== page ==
Wed, Jan 04, 2012 - Page 8 News List

Projecting the post-election scene

By Liu Shih-chung 劉世忠

In the case of a Tsai victory, it depends on whether she can secure a majority of votes. If not, she will face the same dilemma that Chen faced in 2000 — a lack of sufficient mandate to be a “majority president.” And because her party will remain a minority in the legislature, it would require more political wisdom and skill for Tsai and her administration to seek bring about party-to-party cooperation.

Another, tougher challenge for the possible Tsai government is China’s reaction. Based on the experience of 2000, as well as the fact that Beijing will undergo its own power succession in the spring, the chances of the Chinese leadership showing goodwill to a new DPP government are slim. Even if Tsai makes efforts to replace the KMT’s so-called “1992 consensus” with an alternative basis for cross-strait dialogue, Beijing would most likely repeat its old strategy of “watching Tsai’s words and deeds” for a certain period of time.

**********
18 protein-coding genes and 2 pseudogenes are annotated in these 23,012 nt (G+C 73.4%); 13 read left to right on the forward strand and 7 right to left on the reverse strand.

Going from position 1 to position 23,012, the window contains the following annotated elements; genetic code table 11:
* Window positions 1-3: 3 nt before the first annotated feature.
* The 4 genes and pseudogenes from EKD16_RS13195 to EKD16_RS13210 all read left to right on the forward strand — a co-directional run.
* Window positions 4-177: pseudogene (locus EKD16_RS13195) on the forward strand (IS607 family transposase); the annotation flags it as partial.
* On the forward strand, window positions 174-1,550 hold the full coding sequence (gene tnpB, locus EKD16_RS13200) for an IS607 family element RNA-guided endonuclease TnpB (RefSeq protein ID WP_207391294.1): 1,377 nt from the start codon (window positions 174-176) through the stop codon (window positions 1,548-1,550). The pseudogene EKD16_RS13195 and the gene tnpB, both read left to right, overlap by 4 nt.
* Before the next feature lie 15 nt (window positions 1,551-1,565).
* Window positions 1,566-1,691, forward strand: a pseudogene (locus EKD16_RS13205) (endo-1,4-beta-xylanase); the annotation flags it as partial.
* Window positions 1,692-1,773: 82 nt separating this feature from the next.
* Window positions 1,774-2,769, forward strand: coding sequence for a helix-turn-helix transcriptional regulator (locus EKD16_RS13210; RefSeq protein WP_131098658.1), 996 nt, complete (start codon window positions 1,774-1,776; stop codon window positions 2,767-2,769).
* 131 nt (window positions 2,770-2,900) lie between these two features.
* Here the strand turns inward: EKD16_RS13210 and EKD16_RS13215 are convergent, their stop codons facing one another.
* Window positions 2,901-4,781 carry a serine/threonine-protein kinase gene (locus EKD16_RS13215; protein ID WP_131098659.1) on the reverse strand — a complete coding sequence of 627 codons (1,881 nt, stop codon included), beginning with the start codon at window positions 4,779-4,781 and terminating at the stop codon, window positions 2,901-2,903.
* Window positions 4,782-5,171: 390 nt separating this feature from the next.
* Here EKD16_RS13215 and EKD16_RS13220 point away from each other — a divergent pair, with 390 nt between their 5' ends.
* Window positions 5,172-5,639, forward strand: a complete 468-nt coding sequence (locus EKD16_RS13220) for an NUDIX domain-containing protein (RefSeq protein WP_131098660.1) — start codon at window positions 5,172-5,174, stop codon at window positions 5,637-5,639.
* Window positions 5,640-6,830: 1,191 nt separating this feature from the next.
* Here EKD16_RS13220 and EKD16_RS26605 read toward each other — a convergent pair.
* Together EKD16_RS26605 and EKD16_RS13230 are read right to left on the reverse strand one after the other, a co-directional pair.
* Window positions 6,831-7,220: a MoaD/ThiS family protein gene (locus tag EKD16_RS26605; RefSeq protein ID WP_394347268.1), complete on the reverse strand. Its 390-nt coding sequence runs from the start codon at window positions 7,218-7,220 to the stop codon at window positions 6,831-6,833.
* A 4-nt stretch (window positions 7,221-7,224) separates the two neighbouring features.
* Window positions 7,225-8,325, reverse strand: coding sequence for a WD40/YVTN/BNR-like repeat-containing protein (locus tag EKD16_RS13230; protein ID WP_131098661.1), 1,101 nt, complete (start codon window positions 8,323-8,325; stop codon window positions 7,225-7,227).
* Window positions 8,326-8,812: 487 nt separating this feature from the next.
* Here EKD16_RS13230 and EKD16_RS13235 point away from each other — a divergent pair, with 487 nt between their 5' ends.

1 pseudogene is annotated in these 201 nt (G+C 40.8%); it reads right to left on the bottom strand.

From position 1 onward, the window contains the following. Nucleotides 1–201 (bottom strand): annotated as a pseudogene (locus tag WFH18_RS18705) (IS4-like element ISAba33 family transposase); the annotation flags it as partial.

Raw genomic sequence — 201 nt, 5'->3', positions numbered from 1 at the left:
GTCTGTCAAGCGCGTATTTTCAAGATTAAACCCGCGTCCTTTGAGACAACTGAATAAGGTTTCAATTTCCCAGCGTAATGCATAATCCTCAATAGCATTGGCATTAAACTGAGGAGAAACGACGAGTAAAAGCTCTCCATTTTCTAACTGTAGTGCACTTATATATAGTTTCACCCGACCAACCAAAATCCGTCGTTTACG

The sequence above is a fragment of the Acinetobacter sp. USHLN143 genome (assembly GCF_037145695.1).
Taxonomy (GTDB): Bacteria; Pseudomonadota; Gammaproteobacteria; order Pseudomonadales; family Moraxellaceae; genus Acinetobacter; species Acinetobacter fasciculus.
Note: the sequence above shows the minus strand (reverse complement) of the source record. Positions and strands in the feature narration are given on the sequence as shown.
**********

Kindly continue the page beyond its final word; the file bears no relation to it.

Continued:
Liu Shih-chung is a senior research fellow at the Taipei-based Taiwan Brain Trust.

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